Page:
Checking: The individual has persistent doubts about whether they have completed an action correctly, such as turning off the oven or locking the door. This can lead to compulsive checking behaviors, such as repeatedly checking the locks or appliances. Others such as:
- Past memories
- Door locks and/or windows
- House/office alarm
- Gas or electric stove knobs
- Water taps
- Electrical appliances
- House lights and candles
- Emails or letters
- Checking with a camera
- Illness and conditions
- Re-reading text
- Valuable items (wallet, purse, phone)
2. Contamination/Mental Contamination:
The individual is obsessed with germs, dirt, and other contaminants. They may wash their hands excessively or avoid touching objects for fear of contamination. They may also have mental contamination fears, such as believing that their thoughts are contaminated and will cause harm to others.
- Public toilets
- Shaking hands
- Door Handles
- Public Telephones
- Eating in public locations
- Staircase banisters
- Clothes and Dead Skin
- Teeth Brushing
- Outside Air
The individual has an intense need to save items and is unwilling to get rid of anything, even if it is no longer needed or used. This can lead to significant clutter in the home and difficulty completing daily tasks. Some items that can be hoarded include but are not limited to:
- Newspapers and magazines
- Leaflets and letters, including junk mail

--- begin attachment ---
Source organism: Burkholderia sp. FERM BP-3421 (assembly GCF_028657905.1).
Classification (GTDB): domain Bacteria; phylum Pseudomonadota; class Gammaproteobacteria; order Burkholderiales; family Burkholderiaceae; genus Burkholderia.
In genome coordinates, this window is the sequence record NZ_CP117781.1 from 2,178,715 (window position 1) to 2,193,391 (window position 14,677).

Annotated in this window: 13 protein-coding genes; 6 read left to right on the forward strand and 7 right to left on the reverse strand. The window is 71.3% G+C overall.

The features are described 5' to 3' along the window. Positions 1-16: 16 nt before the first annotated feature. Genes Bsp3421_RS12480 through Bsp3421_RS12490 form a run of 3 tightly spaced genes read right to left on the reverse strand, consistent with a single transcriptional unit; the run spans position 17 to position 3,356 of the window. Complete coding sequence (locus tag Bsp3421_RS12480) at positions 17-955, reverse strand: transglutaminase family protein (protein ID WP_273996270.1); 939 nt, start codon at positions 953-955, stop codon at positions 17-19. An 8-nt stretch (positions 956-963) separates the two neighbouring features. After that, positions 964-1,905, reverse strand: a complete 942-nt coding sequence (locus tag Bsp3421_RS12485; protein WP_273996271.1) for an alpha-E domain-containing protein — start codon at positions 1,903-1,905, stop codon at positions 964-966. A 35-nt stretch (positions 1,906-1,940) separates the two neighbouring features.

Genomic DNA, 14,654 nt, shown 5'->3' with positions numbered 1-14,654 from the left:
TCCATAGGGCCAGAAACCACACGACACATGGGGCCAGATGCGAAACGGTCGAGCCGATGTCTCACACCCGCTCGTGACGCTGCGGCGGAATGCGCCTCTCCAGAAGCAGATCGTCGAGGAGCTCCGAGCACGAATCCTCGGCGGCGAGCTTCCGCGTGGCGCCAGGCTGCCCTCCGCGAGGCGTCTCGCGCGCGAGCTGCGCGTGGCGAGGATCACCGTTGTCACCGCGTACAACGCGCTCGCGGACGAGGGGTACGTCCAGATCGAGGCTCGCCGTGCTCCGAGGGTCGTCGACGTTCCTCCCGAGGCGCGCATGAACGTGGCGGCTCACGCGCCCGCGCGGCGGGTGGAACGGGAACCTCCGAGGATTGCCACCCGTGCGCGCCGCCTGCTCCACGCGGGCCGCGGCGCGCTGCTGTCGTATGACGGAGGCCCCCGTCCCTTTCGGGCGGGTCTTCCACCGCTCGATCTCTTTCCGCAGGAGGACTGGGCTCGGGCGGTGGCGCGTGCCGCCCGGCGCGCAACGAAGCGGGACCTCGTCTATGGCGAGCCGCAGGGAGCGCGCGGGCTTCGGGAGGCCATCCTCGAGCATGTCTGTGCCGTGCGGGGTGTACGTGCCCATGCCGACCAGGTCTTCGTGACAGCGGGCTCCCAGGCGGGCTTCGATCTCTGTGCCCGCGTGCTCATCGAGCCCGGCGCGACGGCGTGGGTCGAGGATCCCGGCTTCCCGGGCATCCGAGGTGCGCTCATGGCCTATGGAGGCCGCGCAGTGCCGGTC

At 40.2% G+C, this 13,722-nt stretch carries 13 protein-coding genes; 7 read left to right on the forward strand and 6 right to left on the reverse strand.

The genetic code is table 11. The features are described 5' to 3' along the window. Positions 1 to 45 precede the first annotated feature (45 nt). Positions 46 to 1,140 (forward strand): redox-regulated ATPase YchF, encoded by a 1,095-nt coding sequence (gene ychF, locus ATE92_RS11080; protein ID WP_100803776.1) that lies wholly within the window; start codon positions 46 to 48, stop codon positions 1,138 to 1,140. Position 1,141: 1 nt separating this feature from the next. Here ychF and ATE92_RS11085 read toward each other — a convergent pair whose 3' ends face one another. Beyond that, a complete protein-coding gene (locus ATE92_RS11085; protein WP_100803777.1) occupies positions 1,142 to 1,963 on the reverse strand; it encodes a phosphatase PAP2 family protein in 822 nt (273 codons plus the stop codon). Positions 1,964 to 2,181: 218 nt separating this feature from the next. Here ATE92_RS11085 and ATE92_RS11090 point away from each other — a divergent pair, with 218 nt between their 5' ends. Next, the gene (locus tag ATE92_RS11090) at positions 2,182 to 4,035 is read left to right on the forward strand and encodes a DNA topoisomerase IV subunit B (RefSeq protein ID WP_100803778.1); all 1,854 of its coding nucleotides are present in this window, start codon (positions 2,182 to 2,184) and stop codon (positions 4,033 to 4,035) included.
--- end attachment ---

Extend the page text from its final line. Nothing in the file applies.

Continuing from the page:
- Household supplies
- Some people may also hoard animals, which they may not be able to look after properly
4. Rumination/Intrusive Thoughts
The individual has recurrent, intrusive thoughts that are unwanted and often disturbing. These may be about harm coming to oneself or others, catastrophic events, or taboo subjects such as sex or violence. The individual may try to suppress these thoughts or engage in compulsive behaviors in an attempt to neutralize them. These deep thoughts can includeReligion
- Life & Death
Unless you can confidently identify with the above information, it might be safe to say you are fine. If you do in fact find yourself identifying with the information above, it might be time to seek help
I Need Help, But Don’t Know Where To Start
Generally, the first step to seeking help is accepting that you may need some help. So good job, you are here. There are a variety of different Treatments available for OCD, it depends on the individual to determine which one would benefit them the most. Exposure and response prevention (ERP) is one of the most common OCD treatments. This treatment involves gradually exposing the person to their feared situation or object, without them engaging in their usual compulsive behaviors. Over time, this can help to reduce the fear and anxiety associated with the situation or object. Another is Cognitive behavioral therapy (CBT) is another common OCD treatment. This treatment focuses on helping the person to change their thinking patterns and beliefs about their OCD. This can help to reduce the anxiety and distress associated with the condition. Medication is also sometimes used as a treatment for OCD. Commonly prescribed medications include serotonin reuptake inhibitors (SSRIs), which can help to reduce the symptoms of OCD. There are many more ways to find treatment, let’s get you started on your journey to recovery.